By Our Reporter
The Speaker of Parliament Rebecca Kadaga on Monday led d a team of 30 leaders from Busoga region to the National Agricultural Research Organisation (NARO) Crop & Livestock Resources Research Institutes in Namulonge and Nakyesasa respectively on a learning mission of smart agricultural practices.
While at the Livestock Research Institute, Kadaga toured the vaccine evaluation platform where clinical trials for NARO produced (4) tick vaccines are being conducted in line with the World Health Organization procedures for release of a new drug.
“Rt. Hon. Speaker, once on the market, this vaccine will save this country over Shs3.2 trillion which is the current expenditure on imported ticks and acaracide treatment for livestock,” said Ambrose Agona, the NARO Director General.
Agona said the model is available for interested commercial farmers to adopt and replicate on their own farms. “As a Research Organization, we pride ourselves in bringing the smartest agricultural practices closer to the people for increased production and productivity,” he said.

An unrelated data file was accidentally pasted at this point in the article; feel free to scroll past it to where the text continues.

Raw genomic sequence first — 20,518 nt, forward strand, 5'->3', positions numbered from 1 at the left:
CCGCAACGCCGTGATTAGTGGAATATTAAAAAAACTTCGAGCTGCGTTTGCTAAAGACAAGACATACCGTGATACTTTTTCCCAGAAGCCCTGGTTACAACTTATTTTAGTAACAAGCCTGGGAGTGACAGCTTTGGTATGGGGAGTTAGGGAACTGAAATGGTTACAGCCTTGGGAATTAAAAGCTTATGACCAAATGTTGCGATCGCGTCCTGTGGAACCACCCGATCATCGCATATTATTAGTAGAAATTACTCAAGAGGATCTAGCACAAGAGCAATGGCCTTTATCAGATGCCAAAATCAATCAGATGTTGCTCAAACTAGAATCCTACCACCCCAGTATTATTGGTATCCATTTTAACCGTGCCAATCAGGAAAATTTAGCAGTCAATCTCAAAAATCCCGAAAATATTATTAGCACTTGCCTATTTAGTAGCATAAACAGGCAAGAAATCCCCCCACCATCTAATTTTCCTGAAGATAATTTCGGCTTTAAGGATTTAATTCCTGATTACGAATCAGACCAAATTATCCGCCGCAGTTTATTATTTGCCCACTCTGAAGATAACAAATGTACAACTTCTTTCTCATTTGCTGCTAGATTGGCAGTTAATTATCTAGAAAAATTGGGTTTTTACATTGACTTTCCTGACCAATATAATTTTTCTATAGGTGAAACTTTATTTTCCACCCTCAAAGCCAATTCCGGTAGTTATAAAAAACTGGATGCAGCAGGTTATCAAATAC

Kadaga said, “is possible for us to move the 68% of our Ugandans into the cash economy and I implore my colleagues the elected leaders to make use of the knowledge resources available to us through the Zonal Agricultural Research Institutes to enlighten our people.”
The NARO vaccines being produced include three tick-specific vaccines and one cocktail vaccine that has the potential to protect Ugandan cattle and beyond from the three most prevalent ticks.
NARO is applying biotechnology tools in the development of potato varieties tolerant to potato blight disease, maize varieties tolerant to drought, maize stock borer and the fall army worm, banana varieties enhanced vitamin A content.
NARO has embarked on a campaign to promote research partnership and collaboration; improve research quality and increase total research funding for research by mobilising funds from farmers, industry and other sources.
Dr. Godfrey Asea, the Director of Research at the Crop Research Institute said that annually, Ugandan farmers lose an estimated Shs100 billion to major cassava virus diseases.